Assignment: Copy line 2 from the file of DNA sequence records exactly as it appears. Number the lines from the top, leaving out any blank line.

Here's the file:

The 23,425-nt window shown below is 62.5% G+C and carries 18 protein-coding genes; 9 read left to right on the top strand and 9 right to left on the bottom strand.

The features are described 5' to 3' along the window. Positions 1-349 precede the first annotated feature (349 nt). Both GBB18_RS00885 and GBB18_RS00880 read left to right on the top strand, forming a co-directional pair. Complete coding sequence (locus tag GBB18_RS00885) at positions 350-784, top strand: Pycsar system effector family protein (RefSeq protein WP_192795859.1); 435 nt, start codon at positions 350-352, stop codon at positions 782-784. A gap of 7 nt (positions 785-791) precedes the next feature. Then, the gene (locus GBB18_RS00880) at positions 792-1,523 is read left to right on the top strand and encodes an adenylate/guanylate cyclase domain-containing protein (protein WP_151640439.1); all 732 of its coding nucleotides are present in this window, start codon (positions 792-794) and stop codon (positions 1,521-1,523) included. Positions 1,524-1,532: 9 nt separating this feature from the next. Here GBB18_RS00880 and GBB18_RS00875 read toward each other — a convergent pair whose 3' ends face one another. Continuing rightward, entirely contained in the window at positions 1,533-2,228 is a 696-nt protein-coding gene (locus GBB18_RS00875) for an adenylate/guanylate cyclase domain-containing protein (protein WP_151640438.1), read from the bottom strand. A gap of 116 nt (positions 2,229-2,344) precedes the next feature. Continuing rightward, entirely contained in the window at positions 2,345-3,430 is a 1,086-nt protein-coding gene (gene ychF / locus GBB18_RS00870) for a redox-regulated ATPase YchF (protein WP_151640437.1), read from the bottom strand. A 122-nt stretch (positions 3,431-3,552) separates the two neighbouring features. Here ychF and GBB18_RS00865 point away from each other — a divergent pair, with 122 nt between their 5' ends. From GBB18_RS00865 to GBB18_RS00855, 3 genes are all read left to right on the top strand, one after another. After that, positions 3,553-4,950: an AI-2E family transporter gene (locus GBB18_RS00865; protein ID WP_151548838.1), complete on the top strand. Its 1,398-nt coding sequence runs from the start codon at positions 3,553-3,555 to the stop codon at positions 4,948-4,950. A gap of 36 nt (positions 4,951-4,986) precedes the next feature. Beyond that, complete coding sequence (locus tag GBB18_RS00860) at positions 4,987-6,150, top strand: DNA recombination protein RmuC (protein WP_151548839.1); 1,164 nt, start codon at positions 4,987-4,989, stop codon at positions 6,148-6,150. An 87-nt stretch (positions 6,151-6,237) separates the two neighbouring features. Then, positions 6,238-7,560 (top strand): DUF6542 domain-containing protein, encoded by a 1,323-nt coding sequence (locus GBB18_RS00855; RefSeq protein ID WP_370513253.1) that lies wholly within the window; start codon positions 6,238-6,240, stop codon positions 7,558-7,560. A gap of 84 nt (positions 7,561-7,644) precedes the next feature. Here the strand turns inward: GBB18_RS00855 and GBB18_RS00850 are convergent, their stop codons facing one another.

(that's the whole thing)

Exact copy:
The features are described 5' to 3' along the window. Positions 1-349 precede the first annotated feature (349 nt). Both GBB18_RS00885 and GBB18_RS00880 read left to right on the top strand, forming a co-directional pair. Complete coding sequence (locus tag GBB18_RS00885) at positions 350-784, top strand: Pycsar system effector family protein (RefSeq protein WP_192795859.1); 435 nt, start codon at positions 350-352, stop codon at positions 782-784. A gap of 7 nt (positions 785-791) precedes the next feature. Then, the gene (locus GBB18_RS00880) at positions 792-1,523 is read left to right on the top strand and encodes an adenylate/guanylate cyclase domain-containing protein (protein WP_151640439.1); all 732 of its coding nucleotides are present in this window, start codon (positions 792-794) and stop codon (positions 1,521-1,523) included. Positions 1,524-1,532: 9 nt separating this feature from the next. Here GBB18_RS00880 and GBB18_RS00875 read toward each other — a convergent pair whose 3' ends face one another. Continuing rightward, entirely contained in the window at positions 1,533-2,228 is a 696-nt protein-coding gene (locus GBB18_RS00875) for an adenylate/guanylate cyclase domain-containing protein (protein WP_151640438.1), read from the bottom strand. A gap of 116 nt (positions 2,229-2,344) precedes the next feature. Continuing rightward, entirely contained in the window at positions 2,345-3,430 is a 1,086-nt protein-coding gene (gene ychF / locus GBB18_RS00870) for a redox-regulated ATPase YchF (protein WP_151640437.1), read from the bottom strand. A 122-nt stretch (positions 3,431-3,552) separates the two neighbouring features. Here ychF and GBB18_RS00865 point away from each other — a divergent pair, with 122 nt between their 5' ends. From GBB18_RS00865 to GBB18_RS00855, 3 genes are all read left to right on the top strand, one after another. After that, positions 3,553-4,950: an AI-2E family transporter gene (locus GBB18_RS00865; protein ID WP_151548838.1), complete on the top strand. Its 1,398-nt coding sequence runs from the start codon at positions 3,553-3,555 to the stop codon at positions 4,948-4,950. A gap of 36 nt (positions 4,951-4,986) precedes the next feature. Beyond that, complete coding sequence (locus tag GBB18_RS00860) at positions 4,987-6,150, top strand: DNA recombination protein RmuC (protein WP_151548839.1); 1,164 nt, start codon at positions 4,987-4,989, stop codon at positions 6,148-6,150. An 87-nt stretch (positions 6,151-6,237) separates the two neighbouring features. Then, positions 6,238-7,560 (top strand): DUF6542 domain-containing protein, encoded by a 1,323-nt coding sequence (locus GBB18_RS00855; RefSeq protein ID WP_370513253.1) that lies wholly within the window; start codon positions 6,238-6,240, stop codon positions 7,558-7,560. A gap of 84 nt (positions 7,561-7,644) precedes the next feature. Here the strand turns inward: GBB18_RS00855 and GBB18_RS00850 are convergent, their stop codons facing one another.